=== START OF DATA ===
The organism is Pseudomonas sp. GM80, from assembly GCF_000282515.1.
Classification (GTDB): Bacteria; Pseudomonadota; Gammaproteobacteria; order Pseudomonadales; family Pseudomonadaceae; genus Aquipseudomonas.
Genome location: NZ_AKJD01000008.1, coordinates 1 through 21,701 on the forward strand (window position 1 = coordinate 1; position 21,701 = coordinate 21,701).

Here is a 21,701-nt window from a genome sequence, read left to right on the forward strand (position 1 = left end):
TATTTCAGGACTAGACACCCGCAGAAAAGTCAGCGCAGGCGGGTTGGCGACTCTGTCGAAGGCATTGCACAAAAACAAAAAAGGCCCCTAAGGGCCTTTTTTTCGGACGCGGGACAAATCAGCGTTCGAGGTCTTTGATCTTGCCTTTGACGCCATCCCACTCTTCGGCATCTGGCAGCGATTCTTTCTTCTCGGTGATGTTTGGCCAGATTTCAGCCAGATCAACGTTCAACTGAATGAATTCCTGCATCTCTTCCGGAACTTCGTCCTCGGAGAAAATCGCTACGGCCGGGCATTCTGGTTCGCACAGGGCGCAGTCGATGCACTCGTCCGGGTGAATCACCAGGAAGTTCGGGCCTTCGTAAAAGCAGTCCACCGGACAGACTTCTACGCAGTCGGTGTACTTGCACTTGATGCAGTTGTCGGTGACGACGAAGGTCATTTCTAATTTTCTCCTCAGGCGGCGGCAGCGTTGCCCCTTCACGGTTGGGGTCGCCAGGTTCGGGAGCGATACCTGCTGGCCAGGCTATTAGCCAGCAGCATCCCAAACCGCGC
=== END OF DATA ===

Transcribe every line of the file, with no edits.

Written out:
The organism is Pseudomonas sp. GM80, from assembly GCF_000282515.1.
Classification (GTDB): Bacteria; Pseudomonadota; Gammaproteobacteria; order Pseudomonadales; family Pseudomonadaceae; genus Aquipseudomonas.
Genome location: NZ_AKJD01000008.1, coordinates 1 through 21,701 on the forward strand (window position 1 = coordinate 1; position 21,701 = coordinate 21,701).

Here is a 21,701-nt window from a genome sequence, read left to right on the forward strand (position 1 = left end):
TATTTCAGGACTAGACACCCGCAGAAAAGTCAGCGCAGGCGGGTTGGCGACTCTGTCGAAGGCATTGCACAAAAACAAAAAAGGCCCCTAAGGGCCTTTTTTTCGGACGCGGGACAAATCAGCGTTCGAGGTCTTTGATCTTGCCTTTGACGCCATCCCACTCTTCGGCATCTGGCAGCGATTCTTTCTTCTCGGTGATGTTTGGCCAGATTTCAGCCAGATCAACGTTCAACTGAATGAATTCCTGCATCTCTTCCGGAACTTCGTCCTCGGAGAAAATCGCTACGGCCGGGCATTCTGGTTCGCACAGGGCGCAGTCGATGCACTCGTCCGGGTGAATCACCAGGAAGTTCGGGCCTTCGTAAAAGCAGTCCACCGGACAGACTTCTACGCAGTCGGTGTACTTGCACTTGATGCAGTTGTCGGTGACGACGAAGGTCATTTCTAATTTTCTCCTCAGGCGGCGGCAGCGTTGCCCCTTCACGGTTGGGGTCGCCAGGTTCGGGAGCGATACCTGCTGGCCAGGCTATTAGCCAGCAGCATCCCAAACCGCGC